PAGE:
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Cervical Spondylomyelopathy

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Cervical fusion using an interbody device


Many techniques have been proposed to treat disc associated cervical spondylomyelopathy (DA-CSM) including direct and indirect decompression techniques. The latter are often used when faced with a significant traction-responsive lesion. Maintenance of distraction in these cases would in theory immediately and effectively relieve the extradural spinal cord compression caused by the redundant dorsal annulus and/or ligamentum flavum, relieve the spinal cord ischemia caused by compression of the ventral spinal artery and reopen the narrow intervertebral foramina decompressing the nerve roots/spinal nerves. Although the goal of stabilization is to treat instability in the short-term, long-term stability requires bony fusion, or the implant can fail which has been the most common cause of failure in these distraction-fusion techniques. Many reasons exist for the failure of the different techniques proposed to date including the type of interbody material used. The ideal interbody material should have an elastic modulus compatible with vertebral bone to limit the risk of crushing or perforating the adjacent endplates and conform to the shape of the endplates which varies from dog to dog as well as from individual disc space to space. Interbody material should also be biologically compatible to facilitate vertebral fusion for long-term stability. This is unlikely to be achieved with interbody material such as cement plug, washer or other metallic spacers. In this study, the authors test an endplate-conforming interbody device that was manufactured in titanium alloy with a micro-porous structure to try to meet these requirements and limit complications associated often with the use of indirect decompression techniques to treat DA-CSM.  Watch the webinar on this paper.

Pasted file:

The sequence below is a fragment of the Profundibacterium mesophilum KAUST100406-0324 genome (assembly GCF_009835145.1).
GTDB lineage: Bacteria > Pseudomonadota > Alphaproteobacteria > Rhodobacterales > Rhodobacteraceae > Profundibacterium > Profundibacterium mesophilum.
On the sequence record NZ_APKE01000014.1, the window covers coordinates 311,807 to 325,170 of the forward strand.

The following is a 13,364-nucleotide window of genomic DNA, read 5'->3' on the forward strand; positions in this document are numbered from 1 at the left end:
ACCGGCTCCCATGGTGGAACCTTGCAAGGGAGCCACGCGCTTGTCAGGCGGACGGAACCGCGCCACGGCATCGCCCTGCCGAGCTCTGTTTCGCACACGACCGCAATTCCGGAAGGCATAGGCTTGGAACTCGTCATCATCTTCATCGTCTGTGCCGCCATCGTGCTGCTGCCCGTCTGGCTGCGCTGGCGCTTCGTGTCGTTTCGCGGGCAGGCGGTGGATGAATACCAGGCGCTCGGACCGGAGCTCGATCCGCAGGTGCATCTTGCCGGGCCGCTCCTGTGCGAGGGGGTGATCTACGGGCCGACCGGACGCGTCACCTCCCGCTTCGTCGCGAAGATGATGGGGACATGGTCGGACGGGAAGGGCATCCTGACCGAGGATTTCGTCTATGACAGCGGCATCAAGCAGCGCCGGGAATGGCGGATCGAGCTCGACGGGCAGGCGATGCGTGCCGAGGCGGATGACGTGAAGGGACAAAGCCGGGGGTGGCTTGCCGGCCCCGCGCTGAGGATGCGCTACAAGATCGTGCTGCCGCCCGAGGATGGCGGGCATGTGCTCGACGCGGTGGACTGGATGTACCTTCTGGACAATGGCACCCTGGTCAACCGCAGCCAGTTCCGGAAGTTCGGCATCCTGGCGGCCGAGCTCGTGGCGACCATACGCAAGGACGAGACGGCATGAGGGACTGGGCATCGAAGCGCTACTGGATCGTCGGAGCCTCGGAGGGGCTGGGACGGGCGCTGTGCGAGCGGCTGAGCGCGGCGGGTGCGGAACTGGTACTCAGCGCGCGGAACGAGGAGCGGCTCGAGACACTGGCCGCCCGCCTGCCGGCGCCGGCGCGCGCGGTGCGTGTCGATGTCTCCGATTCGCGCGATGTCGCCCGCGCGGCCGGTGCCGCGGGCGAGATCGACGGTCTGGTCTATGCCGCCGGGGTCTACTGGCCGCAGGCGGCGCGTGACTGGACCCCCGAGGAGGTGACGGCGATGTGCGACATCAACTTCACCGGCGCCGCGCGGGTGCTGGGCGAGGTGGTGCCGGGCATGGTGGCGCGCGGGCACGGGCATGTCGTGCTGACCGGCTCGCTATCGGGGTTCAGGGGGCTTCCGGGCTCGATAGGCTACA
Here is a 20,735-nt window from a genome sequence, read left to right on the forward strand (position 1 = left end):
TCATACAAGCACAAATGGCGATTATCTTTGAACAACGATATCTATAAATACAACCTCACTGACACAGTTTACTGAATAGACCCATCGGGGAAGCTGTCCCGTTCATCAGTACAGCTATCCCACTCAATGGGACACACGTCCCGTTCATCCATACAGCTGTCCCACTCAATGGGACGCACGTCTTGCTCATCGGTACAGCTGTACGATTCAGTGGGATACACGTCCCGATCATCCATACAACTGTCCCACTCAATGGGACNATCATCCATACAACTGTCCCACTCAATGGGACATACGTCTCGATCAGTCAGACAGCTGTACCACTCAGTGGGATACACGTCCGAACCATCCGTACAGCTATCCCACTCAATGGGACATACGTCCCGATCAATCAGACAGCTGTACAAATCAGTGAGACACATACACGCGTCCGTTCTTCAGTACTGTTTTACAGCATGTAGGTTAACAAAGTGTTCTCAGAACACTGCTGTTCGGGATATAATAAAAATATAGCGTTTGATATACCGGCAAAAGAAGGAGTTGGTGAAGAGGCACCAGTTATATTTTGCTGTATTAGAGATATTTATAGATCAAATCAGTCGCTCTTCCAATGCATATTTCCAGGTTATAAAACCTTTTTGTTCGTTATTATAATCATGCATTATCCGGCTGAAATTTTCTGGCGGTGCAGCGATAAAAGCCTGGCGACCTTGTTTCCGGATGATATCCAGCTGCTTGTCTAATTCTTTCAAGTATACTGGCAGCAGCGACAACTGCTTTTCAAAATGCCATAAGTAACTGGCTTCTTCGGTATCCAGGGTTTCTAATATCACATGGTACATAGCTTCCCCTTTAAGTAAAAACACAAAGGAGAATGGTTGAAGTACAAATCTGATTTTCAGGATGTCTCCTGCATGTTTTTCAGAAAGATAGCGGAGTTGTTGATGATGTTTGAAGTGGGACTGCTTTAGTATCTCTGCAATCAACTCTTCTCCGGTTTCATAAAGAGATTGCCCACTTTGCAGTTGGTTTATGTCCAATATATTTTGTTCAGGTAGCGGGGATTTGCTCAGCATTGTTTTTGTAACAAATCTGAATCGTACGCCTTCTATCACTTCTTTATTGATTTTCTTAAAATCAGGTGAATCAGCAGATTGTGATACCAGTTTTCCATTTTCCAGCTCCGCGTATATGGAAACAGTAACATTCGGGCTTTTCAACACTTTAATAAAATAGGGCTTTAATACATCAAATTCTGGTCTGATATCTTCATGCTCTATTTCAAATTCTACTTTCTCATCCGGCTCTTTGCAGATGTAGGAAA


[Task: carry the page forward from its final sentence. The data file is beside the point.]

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Comparison of Two Surgical Techniques for the Treatment of Canine Disc Associated-Cervical Spondylomyelopathy (DA-CSM)

A variety of surgical techniques have been proposed for DA-CSM over the years with many authors claiming success rates in the region of 80%. Surgical techniques include direct decompression or indirect decompression such as vertebral distraction-stabilisation. However, very few studies have been published comparing surgical techniques especially on dogs presenting with similar pathology. Here dogs were selected if they had complete resolution of spinal cord compression on MRI after linear traction. 25 dogs were enrolled with 12 receiving a prosthetic disc (PD) implantation and 13 undergoing vertebral distraction-stabilisation (DS) with an intervertebral cage, ventral locking plates, and dorsal transarticular screws. Of importance, all dogs were followed-up for a minimum of 1 year and radiographically for at least 3 months with particular focus on the occurrence of subsidence.

Twenty-five dogs were enrolled. Overall, 12 dogs improved (4 PD and 8 DS), eight were stable (4 PD and 4 DS), and four deteriorated (3 PD and 1 DS). Deterioration was more common in PD cases, especially soon after surgery. In a few PD cases, a second surgery was necessary. The most common complication in dogs with DS was discospondylitis. Subsidence was detected in 11 PD and 7 DS dogs. Subsidence was more severe and occurred sooner after surgery in PD cases compared to DS cases.

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